“Did A Car Hit It – Or Maybe a Train?”

“On a family outing several years ago, I drove past an office park were a bright red tubular sculpture leaned in front of building. “What’s that?” asked my then 4-year-old daughter, intrigued enough to remove her thumb from her mouth.”

“A sculpture,” I answered. “An artist imagined it, shaped it out of steel and painted it.”

“Did a car hit it?” my daughter asked.

”No,” I replied.”

“Then maybe a train?”

“At that moment I thought of the Hans Christian Andersen tale “the Emperor’s New Clothes.” The story of a monarch tricked into buying exquisite, invisible garments that he wears in a parade, until a boy declares him stark naked.”

“Since the car ride I’ve found myself wondering why adults don’t view art work with the honest, critical eyes of a child. Could it be that the grownups on review boards who approve public projects don’t want to appear unsophisticated? So they commission and give accolades to art works and buildings that any child (or anyone listening to his inner child) would readily say look ugly. . .”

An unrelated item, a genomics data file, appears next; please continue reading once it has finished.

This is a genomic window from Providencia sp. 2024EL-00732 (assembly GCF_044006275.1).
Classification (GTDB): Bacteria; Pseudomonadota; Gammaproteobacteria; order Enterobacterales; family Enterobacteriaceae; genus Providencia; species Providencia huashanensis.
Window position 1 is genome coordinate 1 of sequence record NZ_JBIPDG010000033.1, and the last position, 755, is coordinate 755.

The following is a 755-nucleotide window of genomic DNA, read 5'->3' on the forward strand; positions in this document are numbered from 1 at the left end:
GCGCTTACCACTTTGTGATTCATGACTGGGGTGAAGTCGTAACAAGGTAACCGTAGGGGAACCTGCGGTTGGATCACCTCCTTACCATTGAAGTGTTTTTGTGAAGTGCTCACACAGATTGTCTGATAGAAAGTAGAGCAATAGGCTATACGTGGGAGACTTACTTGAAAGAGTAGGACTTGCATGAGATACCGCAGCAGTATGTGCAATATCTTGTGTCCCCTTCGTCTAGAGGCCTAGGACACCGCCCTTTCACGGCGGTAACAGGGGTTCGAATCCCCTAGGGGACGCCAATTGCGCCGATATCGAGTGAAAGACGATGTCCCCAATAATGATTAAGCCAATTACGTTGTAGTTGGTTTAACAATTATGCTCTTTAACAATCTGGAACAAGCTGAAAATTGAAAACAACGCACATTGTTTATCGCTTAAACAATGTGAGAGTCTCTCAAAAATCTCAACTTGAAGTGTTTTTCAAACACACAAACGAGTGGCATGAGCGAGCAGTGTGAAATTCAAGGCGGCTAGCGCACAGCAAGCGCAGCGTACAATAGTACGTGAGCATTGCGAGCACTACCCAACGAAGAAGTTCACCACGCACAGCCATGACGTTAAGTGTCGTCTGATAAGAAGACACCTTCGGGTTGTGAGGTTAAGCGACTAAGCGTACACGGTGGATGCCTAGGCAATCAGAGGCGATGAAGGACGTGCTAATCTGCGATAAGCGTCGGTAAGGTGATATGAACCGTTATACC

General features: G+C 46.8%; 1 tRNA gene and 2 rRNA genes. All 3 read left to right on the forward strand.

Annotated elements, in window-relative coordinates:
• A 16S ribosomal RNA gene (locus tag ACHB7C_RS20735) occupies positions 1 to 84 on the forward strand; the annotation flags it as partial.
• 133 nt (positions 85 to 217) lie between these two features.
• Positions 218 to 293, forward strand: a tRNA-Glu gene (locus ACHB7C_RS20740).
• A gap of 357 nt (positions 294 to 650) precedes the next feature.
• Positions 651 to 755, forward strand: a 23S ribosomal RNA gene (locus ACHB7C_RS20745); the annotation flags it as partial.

“I recall my first visits to SoHo galleries and performance-art shows. . .”

“I quickly learned art-speak lingo. . .”

“It’s the privy language of the art world that keeps people unfamiliar with the jargon from challenging its concepts. Added to this is the reality that most people don’t want to be taken for rubes. It’s much safer to praise a work by a famous architect or artist than to risk ridicule by criticizing it.”

Secondly – From a Dave Barry piece from Oct. 6, 2002.

“Art to one person is, uh, vision to others”

“Today we have an important art news update from England . . .”